• Detoxification. A lot of patients need to detox upon entering rehab. In this stage, they’ll get clean of drugs or alcohol. Some drugs, like opioids or benzodiazepines, can be difficult (and even dangerous) to quit cold turkey, so medical supervision ensures the patient stays safe. Medications may be administered to minimize withdrawal symptoms like nausea, vomiting, insomnia, and more.
  • Treatment. This often includes behavioral or talk therapies like dialectical behavior or cognitive-behavioral therapy. The goal is to uncover what led to the addiction and learn healthier ways to cope with triggers and other stressors. Support groups are common in rehab, too. They can help patients realize they’re not alone in their struggles, and members can share advice.
  • Aftercare. Here is where the patient is readied for life after rehab. They might be encouraged to check in regularly to report on progress or discuss victories and struggles. The patient usually is put in touch with support groups or counselors closer to home so they can continue their recovery beyond the rehab center. The goal here is to prevent relapse.

A longer stay in rehab allows patients to live substance-free for more extended periods and adjust more to that new reality. That can help yield better recovery outcomes. Inpatient rehab is a good way to distance oneself from outside distractions and temptations.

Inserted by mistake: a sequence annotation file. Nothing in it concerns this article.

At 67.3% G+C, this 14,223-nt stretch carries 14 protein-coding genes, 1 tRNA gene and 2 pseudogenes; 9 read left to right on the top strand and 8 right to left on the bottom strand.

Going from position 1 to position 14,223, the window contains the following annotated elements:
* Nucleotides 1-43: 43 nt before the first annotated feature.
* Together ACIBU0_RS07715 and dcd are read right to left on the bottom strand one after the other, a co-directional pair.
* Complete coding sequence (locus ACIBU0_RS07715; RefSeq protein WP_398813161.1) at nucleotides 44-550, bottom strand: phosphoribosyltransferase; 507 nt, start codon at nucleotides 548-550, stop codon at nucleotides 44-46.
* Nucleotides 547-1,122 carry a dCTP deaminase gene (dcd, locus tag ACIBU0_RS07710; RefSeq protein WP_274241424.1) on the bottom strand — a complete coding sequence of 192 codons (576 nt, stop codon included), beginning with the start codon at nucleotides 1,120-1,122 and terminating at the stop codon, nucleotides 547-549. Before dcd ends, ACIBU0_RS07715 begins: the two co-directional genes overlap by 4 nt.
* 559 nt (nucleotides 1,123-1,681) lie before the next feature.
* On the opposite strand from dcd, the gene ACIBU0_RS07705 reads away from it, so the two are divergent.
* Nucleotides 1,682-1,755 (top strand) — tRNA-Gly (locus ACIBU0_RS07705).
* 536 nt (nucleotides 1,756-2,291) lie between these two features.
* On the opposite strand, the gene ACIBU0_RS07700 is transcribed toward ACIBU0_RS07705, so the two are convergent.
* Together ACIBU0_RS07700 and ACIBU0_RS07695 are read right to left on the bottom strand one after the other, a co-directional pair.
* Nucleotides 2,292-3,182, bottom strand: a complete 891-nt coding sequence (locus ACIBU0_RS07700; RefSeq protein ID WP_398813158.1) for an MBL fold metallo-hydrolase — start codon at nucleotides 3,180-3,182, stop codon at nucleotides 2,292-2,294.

Before a person can enter inpatient rehab, prior authorization is usually required.

Outpatient Services

CareFirst outpatient services allow patients to try rehab without requiring them to stay at an inpatient facility. That can be helpful if they need the flexibility to go to work or handle family obligations. In these cases, the patient will follow a care plan that the center develops for them, and they may go to therapy several times a week, sometimes for several hours. After that, they might go home or to a sober living facility. The goal is to provide structure, but it also allows greater flexibility.

Suboxone Treatment

Suboxone is frequently used to treat opioid use disorder. The generic versions are a mix of buprenorphine and naloxone.

It is often part of a medication-assisted treatment program, a mix of behavioral (talk) therapies and medicine. Suboxone (or its generic equivalent) is safe to use long-term, and because it has a longer half-life and is less intense, that means the effects will not quickly wear off. That reduces the likelihood of someone scrambling to take more of some other opioid to keep withdrawal symptoms from setting in.